With a budget crisis at hand, NC State University Chancellor Randy Woodson needs to save the money and not hire a national search firm to find a replacement for ousted Athletics Director Lee Fowler. Woodson, new to the campus but up-to-speed on the situation and process, should form a Search Committee made up of members of the Board of Trustees, the Chairperson of the Faculty Senate, the faculty representative to the Athletics Council, a few additional selected high-rolling boosters of the athletic program, and the student body president. Then, Woodson, who should chair the group, should hire Wolfpack Club Executive Director Bobby Purcell to replace Fowler. No more discussion.
Hiring of Purcell, who was runner-up 10 years ago when Fowler was picked, would be a similar choice to that of the selection of Willis Casey in the 1960s. No doubt that Casey thus far has been the best Athletics Director NC State has ever had. Some coaches hated him but loved him. Many boosters despised him but respected him and his decisions. His peers thought Casey as a genius in the business though behind his back and away from his presence some spoke ill of Casey while, at the same time, as they slapped their own forehead, wishing they had thought of and acted as Casey did on many issues. He was demanding, but he had a soft spot.
Casey was the NC State swimming coach at the time when Chancellor John Caldwell, without a doubt the best Chancellor NC State has ever had, had to appoint a successor to the retired Roy Clogston. While deciding, Caldwell named basketball coach Norman Sloan as interim athletics director. Eventually, Dr. Caldwell told Sloan he could have one or the other, be the Athletics Director or the basketball coach. When Sloan chose the latter, Casey was selected to lead the department.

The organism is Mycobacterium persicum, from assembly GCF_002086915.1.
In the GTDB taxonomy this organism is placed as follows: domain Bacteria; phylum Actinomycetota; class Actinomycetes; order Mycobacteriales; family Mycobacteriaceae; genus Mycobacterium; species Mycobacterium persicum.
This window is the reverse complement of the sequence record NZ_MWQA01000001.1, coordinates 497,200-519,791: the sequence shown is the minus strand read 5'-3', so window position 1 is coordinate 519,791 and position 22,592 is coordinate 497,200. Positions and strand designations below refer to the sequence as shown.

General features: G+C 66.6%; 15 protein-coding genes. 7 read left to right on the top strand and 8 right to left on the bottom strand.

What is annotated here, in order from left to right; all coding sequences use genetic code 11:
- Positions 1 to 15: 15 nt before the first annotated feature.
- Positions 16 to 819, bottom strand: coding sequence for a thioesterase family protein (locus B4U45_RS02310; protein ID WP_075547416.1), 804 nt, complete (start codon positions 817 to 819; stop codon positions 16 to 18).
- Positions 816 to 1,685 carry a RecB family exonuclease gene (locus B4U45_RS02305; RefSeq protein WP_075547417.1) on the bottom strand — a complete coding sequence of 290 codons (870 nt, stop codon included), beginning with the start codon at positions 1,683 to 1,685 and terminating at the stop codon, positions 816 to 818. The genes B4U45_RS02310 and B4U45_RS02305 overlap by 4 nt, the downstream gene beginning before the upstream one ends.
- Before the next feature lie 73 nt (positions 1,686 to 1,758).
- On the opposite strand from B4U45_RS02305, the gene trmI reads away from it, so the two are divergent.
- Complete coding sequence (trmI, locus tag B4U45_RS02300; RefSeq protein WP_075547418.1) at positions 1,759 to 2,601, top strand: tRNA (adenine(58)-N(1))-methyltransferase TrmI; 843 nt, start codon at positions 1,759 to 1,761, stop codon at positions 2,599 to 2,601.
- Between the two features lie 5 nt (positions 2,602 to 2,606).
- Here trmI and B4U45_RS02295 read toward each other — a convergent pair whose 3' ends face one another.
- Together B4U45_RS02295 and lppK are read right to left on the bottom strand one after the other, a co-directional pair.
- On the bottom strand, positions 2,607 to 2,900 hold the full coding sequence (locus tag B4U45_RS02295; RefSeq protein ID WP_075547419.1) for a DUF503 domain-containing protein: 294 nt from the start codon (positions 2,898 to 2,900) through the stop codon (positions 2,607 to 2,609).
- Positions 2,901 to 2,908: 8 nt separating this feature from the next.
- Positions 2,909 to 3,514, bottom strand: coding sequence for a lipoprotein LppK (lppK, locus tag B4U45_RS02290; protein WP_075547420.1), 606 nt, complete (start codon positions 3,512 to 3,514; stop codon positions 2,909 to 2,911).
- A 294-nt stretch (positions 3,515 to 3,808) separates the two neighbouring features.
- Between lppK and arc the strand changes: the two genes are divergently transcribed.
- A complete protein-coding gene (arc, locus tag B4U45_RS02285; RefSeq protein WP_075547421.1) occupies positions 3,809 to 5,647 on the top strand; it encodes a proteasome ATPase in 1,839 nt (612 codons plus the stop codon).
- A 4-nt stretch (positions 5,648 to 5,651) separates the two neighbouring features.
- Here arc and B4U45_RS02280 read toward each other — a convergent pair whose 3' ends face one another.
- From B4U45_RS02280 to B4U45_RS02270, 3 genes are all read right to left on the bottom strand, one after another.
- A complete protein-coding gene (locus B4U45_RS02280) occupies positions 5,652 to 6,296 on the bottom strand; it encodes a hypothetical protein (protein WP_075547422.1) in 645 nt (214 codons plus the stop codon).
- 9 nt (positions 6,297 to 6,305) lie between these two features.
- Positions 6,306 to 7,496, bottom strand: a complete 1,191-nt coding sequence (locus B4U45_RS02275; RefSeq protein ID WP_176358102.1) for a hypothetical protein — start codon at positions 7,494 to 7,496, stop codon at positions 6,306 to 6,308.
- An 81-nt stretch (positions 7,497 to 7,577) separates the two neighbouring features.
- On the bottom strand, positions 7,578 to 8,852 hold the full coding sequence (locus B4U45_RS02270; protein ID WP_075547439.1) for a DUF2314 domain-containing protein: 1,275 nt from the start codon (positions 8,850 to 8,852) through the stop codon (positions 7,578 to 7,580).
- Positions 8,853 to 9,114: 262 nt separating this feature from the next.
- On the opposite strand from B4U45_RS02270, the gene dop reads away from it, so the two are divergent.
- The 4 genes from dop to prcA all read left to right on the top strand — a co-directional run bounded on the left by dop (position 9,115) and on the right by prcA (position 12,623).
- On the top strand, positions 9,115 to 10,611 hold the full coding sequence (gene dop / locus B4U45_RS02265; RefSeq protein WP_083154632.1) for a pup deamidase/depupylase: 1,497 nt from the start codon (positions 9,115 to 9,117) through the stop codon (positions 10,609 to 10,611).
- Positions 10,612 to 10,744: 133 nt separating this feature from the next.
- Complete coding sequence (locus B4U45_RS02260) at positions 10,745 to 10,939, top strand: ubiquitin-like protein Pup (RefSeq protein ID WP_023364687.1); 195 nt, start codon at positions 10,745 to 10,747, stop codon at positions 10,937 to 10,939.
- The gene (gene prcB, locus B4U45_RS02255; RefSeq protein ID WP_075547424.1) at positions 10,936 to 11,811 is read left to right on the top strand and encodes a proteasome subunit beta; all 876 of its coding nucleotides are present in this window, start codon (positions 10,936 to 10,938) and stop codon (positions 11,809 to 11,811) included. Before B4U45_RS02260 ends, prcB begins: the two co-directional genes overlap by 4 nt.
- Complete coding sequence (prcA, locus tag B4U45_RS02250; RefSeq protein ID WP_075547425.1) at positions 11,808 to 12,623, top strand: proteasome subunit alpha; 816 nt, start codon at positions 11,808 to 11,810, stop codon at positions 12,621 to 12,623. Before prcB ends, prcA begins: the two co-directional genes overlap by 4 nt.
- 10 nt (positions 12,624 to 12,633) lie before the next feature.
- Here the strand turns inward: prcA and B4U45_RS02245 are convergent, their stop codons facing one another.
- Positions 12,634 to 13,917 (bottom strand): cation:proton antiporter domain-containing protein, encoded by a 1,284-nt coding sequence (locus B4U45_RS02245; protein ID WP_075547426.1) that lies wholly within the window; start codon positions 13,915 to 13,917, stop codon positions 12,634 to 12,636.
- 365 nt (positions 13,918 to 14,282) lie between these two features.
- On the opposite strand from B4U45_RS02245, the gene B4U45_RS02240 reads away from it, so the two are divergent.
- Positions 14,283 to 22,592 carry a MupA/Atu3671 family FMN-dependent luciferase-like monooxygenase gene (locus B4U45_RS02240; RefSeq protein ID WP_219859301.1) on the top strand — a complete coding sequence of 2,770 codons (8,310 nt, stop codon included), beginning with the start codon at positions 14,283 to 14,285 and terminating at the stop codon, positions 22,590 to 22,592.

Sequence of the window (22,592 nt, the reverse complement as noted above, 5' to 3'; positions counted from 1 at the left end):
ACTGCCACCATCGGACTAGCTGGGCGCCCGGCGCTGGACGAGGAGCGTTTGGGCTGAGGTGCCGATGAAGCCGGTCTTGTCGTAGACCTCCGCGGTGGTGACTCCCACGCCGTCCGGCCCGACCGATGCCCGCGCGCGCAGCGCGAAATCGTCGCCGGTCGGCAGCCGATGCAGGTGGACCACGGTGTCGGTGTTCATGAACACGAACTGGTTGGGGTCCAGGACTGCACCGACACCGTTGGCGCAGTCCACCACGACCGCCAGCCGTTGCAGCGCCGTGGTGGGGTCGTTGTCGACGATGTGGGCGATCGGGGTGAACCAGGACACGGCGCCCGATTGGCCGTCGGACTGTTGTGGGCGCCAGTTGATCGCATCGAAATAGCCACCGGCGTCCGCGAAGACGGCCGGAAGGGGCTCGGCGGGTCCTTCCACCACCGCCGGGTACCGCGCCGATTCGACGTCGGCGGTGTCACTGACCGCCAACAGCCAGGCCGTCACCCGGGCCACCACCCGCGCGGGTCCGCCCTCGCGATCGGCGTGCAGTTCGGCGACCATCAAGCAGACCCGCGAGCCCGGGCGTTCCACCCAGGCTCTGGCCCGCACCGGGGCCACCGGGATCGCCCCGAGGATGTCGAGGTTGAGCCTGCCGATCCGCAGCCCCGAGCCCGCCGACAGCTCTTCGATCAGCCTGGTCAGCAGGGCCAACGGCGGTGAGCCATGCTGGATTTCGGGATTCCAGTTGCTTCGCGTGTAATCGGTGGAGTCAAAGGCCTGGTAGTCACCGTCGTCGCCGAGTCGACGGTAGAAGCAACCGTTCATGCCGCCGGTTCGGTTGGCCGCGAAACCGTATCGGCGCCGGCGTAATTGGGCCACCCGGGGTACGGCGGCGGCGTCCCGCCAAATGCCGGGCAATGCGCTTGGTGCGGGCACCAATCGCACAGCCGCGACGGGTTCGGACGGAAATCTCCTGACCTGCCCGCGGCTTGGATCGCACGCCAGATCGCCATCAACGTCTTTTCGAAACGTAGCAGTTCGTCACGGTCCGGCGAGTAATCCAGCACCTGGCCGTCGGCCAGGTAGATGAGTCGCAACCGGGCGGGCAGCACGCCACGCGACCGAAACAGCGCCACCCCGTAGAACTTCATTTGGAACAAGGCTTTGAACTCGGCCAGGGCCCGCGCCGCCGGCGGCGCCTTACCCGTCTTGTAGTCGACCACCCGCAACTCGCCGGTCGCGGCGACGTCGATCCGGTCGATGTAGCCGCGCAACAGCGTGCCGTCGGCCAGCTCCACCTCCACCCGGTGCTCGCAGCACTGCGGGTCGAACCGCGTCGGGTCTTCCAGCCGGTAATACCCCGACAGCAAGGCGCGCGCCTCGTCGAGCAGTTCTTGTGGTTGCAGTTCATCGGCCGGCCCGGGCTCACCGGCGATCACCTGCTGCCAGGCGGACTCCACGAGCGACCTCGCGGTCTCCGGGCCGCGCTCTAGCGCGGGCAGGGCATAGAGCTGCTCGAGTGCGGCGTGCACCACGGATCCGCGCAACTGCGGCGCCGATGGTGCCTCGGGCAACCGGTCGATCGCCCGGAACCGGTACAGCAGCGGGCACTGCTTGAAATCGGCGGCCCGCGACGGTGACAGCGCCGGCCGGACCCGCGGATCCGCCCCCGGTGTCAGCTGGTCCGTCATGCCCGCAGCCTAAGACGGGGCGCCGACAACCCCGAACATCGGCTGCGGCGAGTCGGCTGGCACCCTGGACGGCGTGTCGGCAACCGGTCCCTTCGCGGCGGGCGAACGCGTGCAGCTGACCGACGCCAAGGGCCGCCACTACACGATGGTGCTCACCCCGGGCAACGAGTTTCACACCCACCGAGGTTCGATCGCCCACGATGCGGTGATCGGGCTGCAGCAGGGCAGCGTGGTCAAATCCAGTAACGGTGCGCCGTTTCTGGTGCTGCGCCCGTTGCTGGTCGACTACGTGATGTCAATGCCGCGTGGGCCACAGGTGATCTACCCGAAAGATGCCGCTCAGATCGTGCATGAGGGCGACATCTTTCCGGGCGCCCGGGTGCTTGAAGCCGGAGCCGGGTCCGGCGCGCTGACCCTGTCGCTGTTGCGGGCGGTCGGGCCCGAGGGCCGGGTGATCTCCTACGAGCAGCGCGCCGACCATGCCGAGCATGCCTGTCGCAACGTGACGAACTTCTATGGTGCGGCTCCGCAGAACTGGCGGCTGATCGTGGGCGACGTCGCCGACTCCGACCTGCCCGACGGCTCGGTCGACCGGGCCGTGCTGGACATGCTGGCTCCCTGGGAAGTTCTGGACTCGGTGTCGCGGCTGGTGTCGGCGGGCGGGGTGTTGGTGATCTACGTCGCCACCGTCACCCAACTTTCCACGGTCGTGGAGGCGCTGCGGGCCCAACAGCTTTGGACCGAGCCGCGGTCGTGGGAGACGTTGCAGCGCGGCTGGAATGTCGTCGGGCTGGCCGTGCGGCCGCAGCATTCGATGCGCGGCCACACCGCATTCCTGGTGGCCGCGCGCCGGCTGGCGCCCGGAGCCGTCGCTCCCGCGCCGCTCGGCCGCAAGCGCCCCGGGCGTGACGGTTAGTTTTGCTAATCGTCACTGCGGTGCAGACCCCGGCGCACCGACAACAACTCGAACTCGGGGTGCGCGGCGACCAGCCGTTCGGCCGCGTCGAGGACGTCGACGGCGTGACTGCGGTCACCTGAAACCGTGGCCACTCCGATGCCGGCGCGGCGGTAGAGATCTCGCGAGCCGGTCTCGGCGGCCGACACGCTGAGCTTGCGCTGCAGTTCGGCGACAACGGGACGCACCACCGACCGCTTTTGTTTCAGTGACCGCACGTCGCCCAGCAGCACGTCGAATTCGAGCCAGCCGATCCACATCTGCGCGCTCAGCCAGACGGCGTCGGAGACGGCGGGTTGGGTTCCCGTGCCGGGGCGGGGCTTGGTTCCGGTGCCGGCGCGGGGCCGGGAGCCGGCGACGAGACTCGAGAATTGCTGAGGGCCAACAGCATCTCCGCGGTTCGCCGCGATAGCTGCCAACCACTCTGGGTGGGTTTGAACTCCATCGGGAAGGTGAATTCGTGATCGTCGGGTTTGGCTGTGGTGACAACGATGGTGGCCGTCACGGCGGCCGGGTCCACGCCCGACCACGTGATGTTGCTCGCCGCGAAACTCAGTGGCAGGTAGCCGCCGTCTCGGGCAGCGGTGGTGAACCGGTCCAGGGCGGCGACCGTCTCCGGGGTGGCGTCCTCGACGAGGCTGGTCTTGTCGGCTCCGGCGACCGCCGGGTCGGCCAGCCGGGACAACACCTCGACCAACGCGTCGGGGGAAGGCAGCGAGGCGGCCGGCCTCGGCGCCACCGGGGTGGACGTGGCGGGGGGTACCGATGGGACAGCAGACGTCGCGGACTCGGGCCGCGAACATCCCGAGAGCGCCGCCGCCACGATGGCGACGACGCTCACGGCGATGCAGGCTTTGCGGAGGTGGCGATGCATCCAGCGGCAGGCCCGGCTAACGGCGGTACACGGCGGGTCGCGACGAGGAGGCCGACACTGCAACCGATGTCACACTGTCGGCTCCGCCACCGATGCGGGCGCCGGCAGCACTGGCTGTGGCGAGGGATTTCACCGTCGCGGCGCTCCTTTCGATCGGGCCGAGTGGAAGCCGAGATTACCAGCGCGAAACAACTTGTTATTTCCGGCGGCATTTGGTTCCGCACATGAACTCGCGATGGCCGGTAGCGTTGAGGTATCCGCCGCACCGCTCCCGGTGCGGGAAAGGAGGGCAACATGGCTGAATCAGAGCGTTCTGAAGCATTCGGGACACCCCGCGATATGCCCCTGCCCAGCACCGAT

He was smart, understood the business aspects of athletics, understood coaches, understood athletes, understood campus politics. He would scold coaches over budgets and coaching techniques, chasing them from his office upset, even ready to leave the school. But those same coaches, after returning to their offices, would understand what had just happened and express love for the man instead of hate. Credit Casey for hiring Lou Holtz from William and Mary and for hiring Jim Valvano from Iona, two of the best hires NC State has ever had. Casey knew coaching talent. The coaches understood Casey.
The stories about Casey could go on and on, but the point here is that NC State needs someone right now who can gain the respect of the coaches without fear of dismissal unless justified because of lack of effort, team performance or wrong-doing, one who can keep the fans coming to the events that matter—football and men’s basketball—and keep those same fans reaching deep into their pockets to supply the funds needed.